Mr. Bout was accused of selling weapons to al-Qaeda, the Taliban and militants in Rwanda. According to several investigations and indictment by the United States, he and his associates flouted arms embargoes in Sierra Leone, the Democratic Republic of the Congo and Algeria, where he sold arms to government forces and rebels fighting them.
His ability to avoid capture added to his notoriety among Western intelligence officials. In 1995, the Taliban shot down one of its planes in Afghanistan, seized the cargo and imprisoned the crew. Mr. Bout and Russian officials managed to get the crew out of the country: in 2003 he told the New York Times Magazine “they were extracted” and in 2012, The New Yorker reported, he said that they had simply escaped.
U.S. authorities eventually caught up with him in Bangkok in 2008. Mr. Bout met with undercover Drug Enforcement Administration agents who he said represented rebels of the Revolutionary Armed Forces of Colombia, or FARC, whom the United States believed to be a terrorist organization until last year.
When told by potential buyers the weapons could be used to kill American pilots, Mr. Bout replied, “We have the same enemy,” prosecutors said.
Thai authorities arrested him on the spot. He was extradited to the United States in 2010 and two years later was sentenced to 25 years.
In the years that followed, Russian authorities maintained Mr. Bout’s innocence and raised him as a possible exchange for other high-level American and Ukrainian detainees held by Russia. He was at the center of a Russian campaign, “we do not abandon ours”, which called his arrest unjust and politically motivated.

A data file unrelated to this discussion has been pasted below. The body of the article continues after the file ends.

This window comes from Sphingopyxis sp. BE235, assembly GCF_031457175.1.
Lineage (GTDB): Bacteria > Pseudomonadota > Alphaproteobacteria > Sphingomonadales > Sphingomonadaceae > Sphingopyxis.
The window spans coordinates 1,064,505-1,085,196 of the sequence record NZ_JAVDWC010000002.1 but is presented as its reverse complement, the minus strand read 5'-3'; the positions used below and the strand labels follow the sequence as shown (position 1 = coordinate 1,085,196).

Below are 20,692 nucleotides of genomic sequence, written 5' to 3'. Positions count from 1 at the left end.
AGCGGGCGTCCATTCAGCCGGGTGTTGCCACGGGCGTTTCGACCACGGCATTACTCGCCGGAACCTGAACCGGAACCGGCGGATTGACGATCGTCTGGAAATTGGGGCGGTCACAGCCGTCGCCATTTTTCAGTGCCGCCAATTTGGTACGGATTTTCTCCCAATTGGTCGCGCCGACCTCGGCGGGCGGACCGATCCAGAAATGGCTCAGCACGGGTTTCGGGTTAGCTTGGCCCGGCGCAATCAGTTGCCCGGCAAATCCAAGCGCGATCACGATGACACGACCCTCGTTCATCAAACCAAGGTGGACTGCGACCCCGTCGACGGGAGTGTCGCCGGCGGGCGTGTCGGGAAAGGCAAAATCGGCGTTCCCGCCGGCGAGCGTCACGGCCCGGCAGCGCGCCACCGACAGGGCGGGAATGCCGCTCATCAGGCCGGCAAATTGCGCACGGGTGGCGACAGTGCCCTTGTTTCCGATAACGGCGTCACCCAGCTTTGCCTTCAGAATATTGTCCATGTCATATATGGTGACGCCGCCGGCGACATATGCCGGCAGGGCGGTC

The fate of Brittney Griner in Russia
The American basketball star endured months in a Russian prison for smuggling hash oil into the country.
Mr. Bout’s exchange was a priority for Russia “a matter of honor and a matter of ruthless pragmatism”, said Mr. Galeotti, the Russia expert.
Russian intelligence agencies “have inherited a culture from the former Soviet KGB that clearly tells its own agents – ‘we’ll get you back.’ That kind of loyalty to yours is really important when you expect people to potentially endanger.
On Wednesday evening, Mr. Bout’s wife, Alla, told Russian news agency RIA Novosti that neither she nor her husband had heard of his possible swap.
“We spoke on the phone yesterday,” she said, according to the news agency. “We assume of course that such negotiations can take place, but we don’t talk about it, because neither he nor I have any information.”
Oleg Morozov, a member of the Russian parliament, the Duma, applauded the possibility of Mr. Bout’s return.
“Viktor Bout was illegally convicted and has been waiting for help from the Russian state for many years,” he told Ria Novosti. “If there is an opportunity to secure his release, then, in my opinion, that chance should be used.”
It’s unclear whether Mr. Bout’s eventual return would further encourage Russia to arrest potential Westerners for trade; Moscow denies allegations that it intentionally arrested people to force a swap.
“The very real risk with this deal is that it will incentivize foreign powers to get Americans off the streets and into jail,” said Lee Wolosky, a former Clinton administration National Security Council official. , who led the initial U.S. effort. to capture Mr. Bout. “And the more important these American travelers, the better.”
Andrei Soldatov, Russian journalist and security services expert, senior fellow at the Center for European Policy Analysis, said that while Mr. Bout was the most high-profile Russian prisoner in the United States, there were many more Russians in the US prisons, especially for hacking.
The Russian authorities, Mr. Soldatov said, learned how to “create hostage banks” in the early 2000s during a brutal war with the breakaway region of Chechnya, just after President Vladimir V Putin came to power.
“It was a lesson they never quite forgot,” Mr Soldatov said. Referring to Russian security agencies, he said: “It makes perfect sense, from their point of view, to do the same with the United States.”
Michael Crowley and Ivan Nechepurenko contributed report.